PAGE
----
Washington is weighing sanctions against Russian cyber security company Kaspersky Lab as part of a wider round of measures against the Russian government, U.S. intelligence officials familiar with the matter told CyberScoop.
According to the reports, the planned measures would be a considerable expansion and escalation of the U.S. government’s actions against the company. Kaspersky has been called “an unacceptable threat to national security” by numerous U.S. officials and lawmakers. It already has two ongoing lawsuits against the U.S. government.
Any additional action against Kaspersky would occur at the lawsuits’ conclusion, which Kaspersky filed in response to a stipulation in the 2018 National Defense Authorization Act that bans its products from federal government networks, the officials said.
If the sanctions came to fruition, the company would be barred from operating in the U.S. and potentially even in U.S. allied countries. According to Senator Jeanne Shaheen, who authored legislation to ban Kaspersky, which was eventually introduced into the NDAA, sanctions are necessary.
“The evidence of close ties and cooperation between Kaspersky Lab and the Kremlin is overwhelming, which is why I led efforts in Congress to rid Kaspersky products from federal systems. Sanctioning Kaspersky Lab is a logical next step,” Shaheen told CyberScoop.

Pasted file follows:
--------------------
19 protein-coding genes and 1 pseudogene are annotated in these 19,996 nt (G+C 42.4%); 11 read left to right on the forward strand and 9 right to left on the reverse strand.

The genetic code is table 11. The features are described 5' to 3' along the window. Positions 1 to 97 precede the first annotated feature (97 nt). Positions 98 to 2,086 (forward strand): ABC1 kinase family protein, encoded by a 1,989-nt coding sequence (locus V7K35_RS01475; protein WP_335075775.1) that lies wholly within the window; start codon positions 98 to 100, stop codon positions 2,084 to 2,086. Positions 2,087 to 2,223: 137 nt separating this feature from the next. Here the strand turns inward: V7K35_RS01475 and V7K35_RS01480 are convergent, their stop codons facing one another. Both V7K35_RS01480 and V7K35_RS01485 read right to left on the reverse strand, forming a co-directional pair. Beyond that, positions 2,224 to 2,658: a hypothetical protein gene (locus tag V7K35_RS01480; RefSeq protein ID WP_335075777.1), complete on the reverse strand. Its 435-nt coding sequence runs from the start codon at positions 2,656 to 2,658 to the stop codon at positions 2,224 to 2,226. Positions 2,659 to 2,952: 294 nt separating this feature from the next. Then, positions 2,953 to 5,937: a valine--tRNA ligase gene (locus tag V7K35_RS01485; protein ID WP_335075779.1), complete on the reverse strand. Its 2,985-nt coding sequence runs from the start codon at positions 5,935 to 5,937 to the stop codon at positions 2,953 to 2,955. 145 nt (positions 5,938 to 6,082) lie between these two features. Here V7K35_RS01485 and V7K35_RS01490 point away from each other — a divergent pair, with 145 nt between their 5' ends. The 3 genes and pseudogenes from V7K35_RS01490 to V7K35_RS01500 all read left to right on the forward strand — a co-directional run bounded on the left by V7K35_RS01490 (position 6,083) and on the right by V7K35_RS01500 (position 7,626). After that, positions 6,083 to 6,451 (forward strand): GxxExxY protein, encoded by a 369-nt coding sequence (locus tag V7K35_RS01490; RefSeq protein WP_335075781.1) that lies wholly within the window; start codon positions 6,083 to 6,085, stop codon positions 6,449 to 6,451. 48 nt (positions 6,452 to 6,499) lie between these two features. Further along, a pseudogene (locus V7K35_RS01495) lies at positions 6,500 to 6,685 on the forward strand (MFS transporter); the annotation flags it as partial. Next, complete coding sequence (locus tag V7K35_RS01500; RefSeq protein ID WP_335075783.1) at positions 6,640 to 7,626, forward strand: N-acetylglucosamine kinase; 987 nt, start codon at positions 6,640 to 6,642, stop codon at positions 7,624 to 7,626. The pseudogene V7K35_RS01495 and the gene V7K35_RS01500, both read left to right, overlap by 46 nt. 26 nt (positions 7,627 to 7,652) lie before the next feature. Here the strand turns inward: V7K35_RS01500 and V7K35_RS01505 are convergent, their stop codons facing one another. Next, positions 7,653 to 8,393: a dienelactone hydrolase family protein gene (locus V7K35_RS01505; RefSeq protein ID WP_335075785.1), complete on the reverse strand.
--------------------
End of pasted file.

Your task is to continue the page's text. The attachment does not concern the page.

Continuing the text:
“Congress provided the administration with the necessary authority to sanction Kaspersky Lab and its CEO through the Countering America’s Adversaries Through Sanctions Act. It is now time that they take this step. The administration must show no hesitancy in sending a strong message that Putin’s near-constant cyber-attacks and intrusions against U.S. and NATO systems and institutions will not be tolerated.”
The Kaspersky news comes as the Trump administration has publicly and privately gone back and forth on new sanctions against Russia, an ongoing process that currently has no permanent resolution.
On Saturday, Twitter announced it is banning ads by Kaspersky on its platform, citing the company’s alleged ties to Russian intelligence organizations.
“This decision is based on our determination that Kaspersky Labs operates using a business model that inherently conflicts with acceptable Twitter Ads business practices,’ a Twitter representative said.
Kaspersky likened the ban to online censorship and claimed Twitter’s actions were playing into the hands of cyber-criminals, as the firm’s tweets help to promote its research on breaking threats.